— A Sermon by Gary L. Bagley —
2 Corinthians 6:1-13; Mark 4:35-41
The story in today’s reading of Mark’s gospel has such a mythic and legendary quality that I can’t help but wonder, “How did it get in there?” “Why was it included by the writer of Mark?” “What was this story’s purpose?”
Jesus and his disciples were on the shore of Lake Galilee or Gennesaret with a large crowd of people. As he often did, he was using parables to teach them. When the evening came, the disciples and Jesus decided to cross the large lake, leaving the crowd behind. As they were making their way across the large lake, Jesus was sleeping in the back of the boat. A strong wind began blowing such that water began to come over the sides threatening to swamp the boat. At that, they woke Jesus. Jesus spoke to the wind and sea, saying, “Peace! Be still!” and there was dead calm. Filled with awe at Jesus’ lack of fear and his prevailing power, they quietly said to each other: “Who then is this, that even the wind and the sea obey him?”
Their question should regularly be our question: “Who then is this, that even the wind and the sea obey him?” It is the question the Church should never grow tired of asking, nor grow tired of trying to answer. Why? Because trying to understand this Living, Creative Spirit and following the ways of this Jesus changes life. It had the power to change the lives of those followers in the first century who followed him. It has had the power to change the lives of countless individuals for two thousand years. It had the power to change the life of one of Jesus’ greatest critics—Saul of Tarsus who received a new name, Paul. And, asking the question, “Who then is this that even the wind and sea obeys?” and following the ways of this Jesus has the power to change anyone’s life for the better.
I note the importance of the disciples’ question from Mark’s gospel, but want to turn to comments in a letter Paul wrote to the church in Corinth. Those comments are similar to comments Paul made in his letter to the church in Galatia and comments in the New Testament letter to Ephesus. The Corinthian passage is preceded by the words you heard after our unison prayer of confession and renewal: “Anyone who is in Christ, is a new creation: everything old has passed away…everything has become new!” Then comes this nugget of wisdom from the 2 Corinthians passage in Eugene Peterson’s paraphrased translation: “Our work gets validated, or not, in the details.”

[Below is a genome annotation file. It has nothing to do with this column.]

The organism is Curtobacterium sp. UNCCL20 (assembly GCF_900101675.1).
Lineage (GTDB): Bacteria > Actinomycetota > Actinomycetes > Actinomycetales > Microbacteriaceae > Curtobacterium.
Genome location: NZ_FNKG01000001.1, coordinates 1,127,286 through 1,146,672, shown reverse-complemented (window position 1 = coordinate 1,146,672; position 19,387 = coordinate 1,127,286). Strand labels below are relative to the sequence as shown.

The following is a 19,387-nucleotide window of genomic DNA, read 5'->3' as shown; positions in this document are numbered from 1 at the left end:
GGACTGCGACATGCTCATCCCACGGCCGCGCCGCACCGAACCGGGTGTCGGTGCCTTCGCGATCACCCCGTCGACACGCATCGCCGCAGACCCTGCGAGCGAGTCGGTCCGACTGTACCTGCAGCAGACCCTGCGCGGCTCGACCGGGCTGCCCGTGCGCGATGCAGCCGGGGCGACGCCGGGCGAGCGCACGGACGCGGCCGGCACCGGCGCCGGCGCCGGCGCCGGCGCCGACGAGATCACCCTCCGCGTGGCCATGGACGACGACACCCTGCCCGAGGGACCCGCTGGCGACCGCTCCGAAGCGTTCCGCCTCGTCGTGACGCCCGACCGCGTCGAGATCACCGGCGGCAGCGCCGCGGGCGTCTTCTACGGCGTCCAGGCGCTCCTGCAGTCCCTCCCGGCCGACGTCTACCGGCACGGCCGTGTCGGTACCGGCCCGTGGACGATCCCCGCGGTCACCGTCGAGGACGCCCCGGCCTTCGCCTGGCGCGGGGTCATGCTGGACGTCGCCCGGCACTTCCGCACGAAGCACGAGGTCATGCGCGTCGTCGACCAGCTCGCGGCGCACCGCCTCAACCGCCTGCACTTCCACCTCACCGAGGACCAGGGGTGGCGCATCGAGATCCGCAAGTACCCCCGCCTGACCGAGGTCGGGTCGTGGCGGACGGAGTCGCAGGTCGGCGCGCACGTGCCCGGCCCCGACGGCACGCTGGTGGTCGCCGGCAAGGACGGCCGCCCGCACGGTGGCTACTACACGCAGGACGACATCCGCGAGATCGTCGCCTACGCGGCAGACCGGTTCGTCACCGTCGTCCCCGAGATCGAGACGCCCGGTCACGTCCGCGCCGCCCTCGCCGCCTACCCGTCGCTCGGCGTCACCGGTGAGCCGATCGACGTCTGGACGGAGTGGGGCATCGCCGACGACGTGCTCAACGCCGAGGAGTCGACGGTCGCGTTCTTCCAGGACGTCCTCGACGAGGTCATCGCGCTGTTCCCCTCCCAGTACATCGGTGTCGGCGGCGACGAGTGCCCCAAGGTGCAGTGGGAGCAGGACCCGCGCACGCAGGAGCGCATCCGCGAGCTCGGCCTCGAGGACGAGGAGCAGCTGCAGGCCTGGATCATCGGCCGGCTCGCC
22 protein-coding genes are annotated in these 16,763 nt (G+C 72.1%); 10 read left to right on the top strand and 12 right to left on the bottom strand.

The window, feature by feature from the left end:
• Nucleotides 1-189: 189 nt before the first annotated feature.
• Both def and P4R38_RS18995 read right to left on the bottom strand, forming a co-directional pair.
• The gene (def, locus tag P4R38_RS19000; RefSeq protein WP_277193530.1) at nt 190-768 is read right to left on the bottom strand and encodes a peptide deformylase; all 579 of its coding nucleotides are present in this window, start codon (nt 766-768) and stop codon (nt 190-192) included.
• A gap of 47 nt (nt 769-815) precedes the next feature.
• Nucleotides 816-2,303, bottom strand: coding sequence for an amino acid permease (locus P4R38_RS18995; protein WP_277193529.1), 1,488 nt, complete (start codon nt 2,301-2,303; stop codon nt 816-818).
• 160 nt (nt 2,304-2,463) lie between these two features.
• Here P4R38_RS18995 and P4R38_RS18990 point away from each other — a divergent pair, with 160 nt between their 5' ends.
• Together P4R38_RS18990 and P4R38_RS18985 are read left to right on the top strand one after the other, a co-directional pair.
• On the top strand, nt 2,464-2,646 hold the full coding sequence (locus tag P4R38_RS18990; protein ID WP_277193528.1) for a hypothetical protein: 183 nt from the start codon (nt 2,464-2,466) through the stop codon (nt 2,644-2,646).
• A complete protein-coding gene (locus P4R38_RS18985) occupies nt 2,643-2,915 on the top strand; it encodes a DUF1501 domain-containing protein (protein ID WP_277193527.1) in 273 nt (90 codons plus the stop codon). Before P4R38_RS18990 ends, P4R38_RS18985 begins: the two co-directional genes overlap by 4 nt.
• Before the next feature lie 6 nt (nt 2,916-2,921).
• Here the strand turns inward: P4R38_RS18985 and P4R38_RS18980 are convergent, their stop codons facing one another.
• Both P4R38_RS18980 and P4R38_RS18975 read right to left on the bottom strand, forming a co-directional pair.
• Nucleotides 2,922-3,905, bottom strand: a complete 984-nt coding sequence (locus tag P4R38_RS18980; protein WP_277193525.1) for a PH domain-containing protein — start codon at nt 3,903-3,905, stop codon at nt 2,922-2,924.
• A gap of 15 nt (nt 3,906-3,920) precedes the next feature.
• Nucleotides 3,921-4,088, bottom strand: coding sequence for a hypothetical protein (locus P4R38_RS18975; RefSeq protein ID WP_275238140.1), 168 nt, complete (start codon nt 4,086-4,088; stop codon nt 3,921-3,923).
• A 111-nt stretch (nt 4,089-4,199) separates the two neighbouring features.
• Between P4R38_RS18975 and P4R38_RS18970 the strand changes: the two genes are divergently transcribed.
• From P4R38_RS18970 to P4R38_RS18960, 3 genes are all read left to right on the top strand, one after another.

This string of characteristics is Paul’s “must have” list. “How have I survived all my difficulties?” Paul asks rhetorically. It is by striving for these essential qualities:
…a pure heart (purity)
…a clear head (knowledge)
…steady hands (patience)
…holiness (holiness of spirit)
…honest love (genuine love)
…truthfulness (truthful speech)
…allowing God’s power to be seen (trying to be a worthy mentor)
…always trying to do what is right (righteousness)
To ease your mind, I am not on the front end of a nine-point sermon. Paul’s list of character traits that helped him get through the hardest points of his life are the same as those that seemed to permeate the life of the Galilean whom even the “wind and sea obeyed.” The list is similar to what we know as the “Fruit of the Spirit” characteristics in Paul’s letter to the Galatians:
By contrast, the fruit of the Spirit is love, joy, peace, patience, kindness, generosity, faithfulness, gentleness, and self-control.
This list is similar in nature to the metaphor of putting on the whole armor of God to fight the inner battles for integrity and inner peace which we read in that Ephesians chapter six passage.
Why are some people more successful than others, especially when they are sometimes less skilled, less experienced, more poorly equipped, and lacking in pedigree? Why are some people happier than others when they have every reason in the world to be discouraged, angry, envious, resentful, and ultimately destructive? The answer, I think, lies in these characteristics to which Paul held and which were at the very heart of the life of Jesus. They are all bi-products for letting the mind of Christ become your own mind…for allowing the Spirit of God to live through you. “Thou shalt keep him [or her] in perfect peace, whose mind is stayed on Thee,” a composer quotes Isaiah 26:3.